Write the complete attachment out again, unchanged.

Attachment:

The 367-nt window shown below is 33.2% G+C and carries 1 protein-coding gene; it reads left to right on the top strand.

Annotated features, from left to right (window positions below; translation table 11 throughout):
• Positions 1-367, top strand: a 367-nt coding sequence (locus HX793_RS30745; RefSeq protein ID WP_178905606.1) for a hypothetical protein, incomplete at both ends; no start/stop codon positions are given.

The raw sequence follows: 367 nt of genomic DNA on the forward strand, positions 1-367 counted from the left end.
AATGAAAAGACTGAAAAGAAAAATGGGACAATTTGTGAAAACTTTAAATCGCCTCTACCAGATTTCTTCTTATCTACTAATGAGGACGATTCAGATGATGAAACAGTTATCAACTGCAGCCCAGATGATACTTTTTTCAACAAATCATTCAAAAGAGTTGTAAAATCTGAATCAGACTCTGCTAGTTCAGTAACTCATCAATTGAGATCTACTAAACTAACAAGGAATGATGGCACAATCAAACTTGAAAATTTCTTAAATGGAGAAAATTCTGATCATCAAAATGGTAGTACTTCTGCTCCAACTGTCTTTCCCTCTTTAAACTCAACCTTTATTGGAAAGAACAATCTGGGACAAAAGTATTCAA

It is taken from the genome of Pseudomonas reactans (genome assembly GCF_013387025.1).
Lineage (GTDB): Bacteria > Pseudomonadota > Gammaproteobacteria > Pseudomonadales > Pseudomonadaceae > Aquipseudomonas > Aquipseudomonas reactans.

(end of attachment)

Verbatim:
The 367-nt window shown below is 33.2% G+C and carries 1 protein-coding gene; it reads left to right on the top strand.

Annotated features, from left to right (window positions below; translation table 11 throughout):
• Positions 1-367, top strand: a 367-nt coding sequence (locus HX793_RS30745; RefSeq protein ID WP_178905606.1) for a hypothetical protein, incomplete at both ends; no start/stop codon positions are given.

The raw sequence follows: 367 nt of genomic DNA on the forward strand, positions 1-367 counted from the left end.
AATGAAAAGACTGAAAAGAAAAATGGGACAATTTGTGAAAACTTTAAATCGCCTCTACCAGATTTCTTCTTATCTACTAATGAGGACGATTCAGATGATGAAACAGTTATCAACTGCAGCCCAGATGATACTTTTTTCAACAAATCATTCAAAAGAGTTGTAAAATCTGAATCAGACTCTGCTAGTTCAGTAACTCATCAATTGAGATCTACTAAACTAACAAGGAATGATGGCACAATCAAACTTGAAAATTTCTTAAATGGAGAAAATTCTGATCATCAAAATGGTAGTACTTCTGCTCCAACTGTCTTTCCCTCTTTAAACTCAACCTTTATTGGAAAGAACAATCTGGGACAAAAGTATTCAA

It is taken from the genome of Pseudomonas reactans (genome assembly GCF_013387025.1).
Lineage (GTDB): Bacteria > Pseudomonadota > Gammaproteobacteria > Pseudomonadales > Pseudomonadaceae > Aquipseudomonas > Aquipseudomonas reactans.